An article appeared in the Globe and Mail earlier today which tried to find the answer to a simple question, why do investors rarely see M&A opportunities coming? In order to get his point across, the author of the piece David Berman, looks at Shoppers Drug Mart Corporation (TSE:SC) and Research In Motion Ltd (NASDAQ:BBRY) (TSE:BB).
Shoppers is no Research In Motion Ltd (BBRY)
Earlier today, in a move that very few saw coming, it was revealed that Loblaw Cos Ltd had agreed to buy Shoppers Drug Mart Corporation (TSE:SC) for $11.9 billion, a premium of more than 25 percent on the company's trading price. Berman looks at the reasons investors neglected this company, while concentrating rumors on BlackBerry.
Why buy into failure?
The most prominent takeover targets in the media tend to be those that have fallen from a great height. Last year, Research In Motion Ltd (NASDAQ:BBRY) (TSE:BB) was the perfect example. The media barraged investors with articles about how Hewlett-Packard Company (NYSE:HPQ), or Lenovo Group Limited (OTCMKTS:LNVGY) (HKG:0992), or International Business Machines Corp. (NYSE:IBM), or any other among a large number of companies was going to buy the firm.
At the same time when a smaller business like Shoppers Drug Mart Corporation (TSE:SC) is on the rise, there is rarely any talk about acquisition. In the tech world it is rare for a company to be bought after they go public. Most are acquired while they are still smaller and up and coming. The media, and investors by extension, appear to ignore those businesses as possible M&A targets and concentrate on failing businesses like Research In Motion Ltd (NASDAQ:BBRY) (TSE:BB).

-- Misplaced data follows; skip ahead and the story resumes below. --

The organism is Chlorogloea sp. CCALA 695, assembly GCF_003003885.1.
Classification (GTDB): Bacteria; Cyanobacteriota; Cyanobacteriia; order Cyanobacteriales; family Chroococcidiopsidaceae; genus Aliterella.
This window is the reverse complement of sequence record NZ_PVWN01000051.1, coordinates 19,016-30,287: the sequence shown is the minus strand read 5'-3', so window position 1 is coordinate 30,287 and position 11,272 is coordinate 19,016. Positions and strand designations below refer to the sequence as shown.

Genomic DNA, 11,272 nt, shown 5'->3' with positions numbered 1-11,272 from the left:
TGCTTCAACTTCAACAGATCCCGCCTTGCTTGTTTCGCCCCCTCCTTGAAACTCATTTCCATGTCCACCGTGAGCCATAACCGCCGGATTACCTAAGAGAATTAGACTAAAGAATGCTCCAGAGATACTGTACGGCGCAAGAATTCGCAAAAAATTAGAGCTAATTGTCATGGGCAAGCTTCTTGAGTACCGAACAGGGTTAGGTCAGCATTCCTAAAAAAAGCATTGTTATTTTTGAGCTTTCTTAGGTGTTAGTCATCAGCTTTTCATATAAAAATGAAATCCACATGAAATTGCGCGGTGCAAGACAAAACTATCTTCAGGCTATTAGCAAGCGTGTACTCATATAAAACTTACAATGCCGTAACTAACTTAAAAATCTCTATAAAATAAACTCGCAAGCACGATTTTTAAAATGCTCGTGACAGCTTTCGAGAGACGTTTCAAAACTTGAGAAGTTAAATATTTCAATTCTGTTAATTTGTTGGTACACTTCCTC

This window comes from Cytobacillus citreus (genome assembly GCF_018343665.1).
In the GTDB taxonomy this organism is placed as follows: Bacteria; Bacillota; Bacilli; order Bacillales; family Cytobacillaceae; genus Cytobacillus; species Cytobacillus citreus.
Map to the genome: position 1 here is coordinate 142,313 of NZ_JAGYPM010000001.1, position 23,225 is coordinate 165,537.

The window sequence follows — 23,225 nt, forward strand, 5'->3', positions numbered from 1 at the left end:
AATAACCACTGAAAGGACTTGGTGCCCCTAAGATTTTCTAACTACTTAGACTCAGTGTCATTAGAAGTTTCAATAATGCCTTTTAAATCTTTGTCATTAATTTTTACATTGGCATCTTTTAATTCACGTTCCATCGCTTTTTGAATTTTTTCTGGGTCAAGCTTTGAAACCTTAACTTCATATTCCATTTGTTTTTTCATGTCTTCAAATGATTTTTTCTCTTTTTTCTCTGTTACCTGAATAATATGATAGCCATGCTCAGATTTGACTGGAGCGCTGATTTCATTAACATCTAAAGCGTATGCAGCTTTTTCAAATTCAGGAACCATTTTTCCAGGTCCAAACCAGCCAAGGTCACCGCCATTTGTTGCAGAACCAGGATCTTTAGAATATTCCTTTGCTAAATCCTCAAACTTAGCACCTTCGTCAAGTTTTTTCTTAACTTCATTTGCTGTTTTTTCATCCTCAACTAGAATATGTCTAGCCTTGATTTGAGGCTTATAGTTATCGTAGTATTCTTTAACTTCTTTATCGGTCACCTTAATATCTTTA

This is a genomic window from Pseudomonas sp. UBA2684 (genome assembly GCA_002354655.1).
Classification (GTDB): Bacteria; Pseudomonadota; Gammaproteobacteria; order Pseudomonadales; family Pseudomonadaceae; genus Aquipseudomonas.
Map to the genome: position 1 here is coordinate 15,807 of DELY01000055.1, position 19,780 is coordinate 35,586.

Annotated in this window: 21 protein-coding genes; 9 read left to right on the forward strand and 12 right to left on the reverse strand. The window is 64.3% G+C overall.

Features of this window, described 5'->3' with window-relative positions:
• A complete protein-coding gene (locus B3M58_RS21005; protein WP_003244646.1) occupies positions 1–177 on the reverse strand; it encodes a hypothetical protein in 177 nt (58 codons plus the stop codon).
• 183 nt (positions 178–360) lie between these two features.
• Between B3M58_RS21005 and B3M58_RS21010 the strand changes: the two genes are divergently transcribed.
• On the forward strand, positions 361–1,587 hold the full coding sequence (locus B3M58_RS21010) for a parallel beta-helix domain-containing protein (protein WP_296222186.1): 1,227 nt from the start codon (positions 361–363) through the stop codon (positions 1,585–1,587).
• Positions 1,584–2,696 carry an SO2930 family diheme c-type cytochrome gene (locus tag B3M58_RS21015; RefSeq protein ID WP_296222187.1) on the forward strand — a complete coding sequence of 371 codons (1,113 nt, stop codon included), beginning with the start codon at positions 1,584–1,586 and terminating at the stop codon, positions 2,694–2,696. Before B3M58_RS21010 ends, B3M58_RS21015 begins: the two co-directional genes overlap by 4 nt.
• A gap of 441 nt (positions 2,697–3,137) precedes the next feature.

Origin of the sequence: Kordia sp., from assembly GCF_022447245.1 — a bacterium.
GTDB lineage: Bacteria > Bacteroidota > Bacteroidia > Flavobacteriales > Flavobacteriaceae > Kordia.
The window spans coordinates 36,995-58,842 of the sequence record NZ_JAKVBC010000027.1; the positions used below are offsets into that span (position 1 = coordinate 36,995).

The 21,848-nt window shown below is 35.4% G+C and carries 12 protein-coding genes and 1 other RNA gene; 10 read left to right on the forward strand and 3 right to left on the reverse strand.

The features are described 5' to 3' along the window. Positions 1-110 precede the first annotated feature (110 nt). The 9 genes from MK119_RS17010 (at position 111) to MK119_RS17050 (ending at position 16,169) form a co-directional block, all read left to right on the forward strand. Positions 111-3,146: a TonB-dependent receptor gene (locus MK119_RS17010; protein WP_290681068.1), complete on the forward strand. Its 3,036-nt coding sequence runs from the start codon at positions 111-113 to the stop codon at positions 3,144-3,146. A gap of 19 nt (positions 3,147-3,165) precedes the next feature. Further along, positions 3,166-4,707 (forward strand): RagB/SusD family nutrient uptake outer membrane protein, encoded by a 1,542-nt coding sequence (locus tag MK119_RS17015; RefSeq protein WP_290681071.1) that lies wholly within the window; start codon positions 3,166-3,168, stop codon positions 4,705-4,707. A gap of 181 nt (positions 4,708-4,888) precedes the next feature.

Two simple rules
Berman ends his piece with two simple rules for investors. The first; Buzz is Bad, the second; falling price does not always mean rising value. Under the first rule, Berman says that buzz usually means any acquisition price is usually already built into the stock. This means that though some investors thought that Research In Motion Ltd (NASDAQ:BBRY) (TSE:BB) could be sold, it wouldn't sell for much higher than the price when the news was all encompassing.
The second rule means that just because a formerly great company is falling in price doesn't mean that it's good value at any price. This appears to be the logic of M&A buzz around a dying company.
Berman ends by suggesting that takeover premiums are far too difficult to track, and investors shouldn't spend a whole lot of time trying to pin down where the next move is coming from. Investing in quality smaller companies in a growing industry is a good bet however.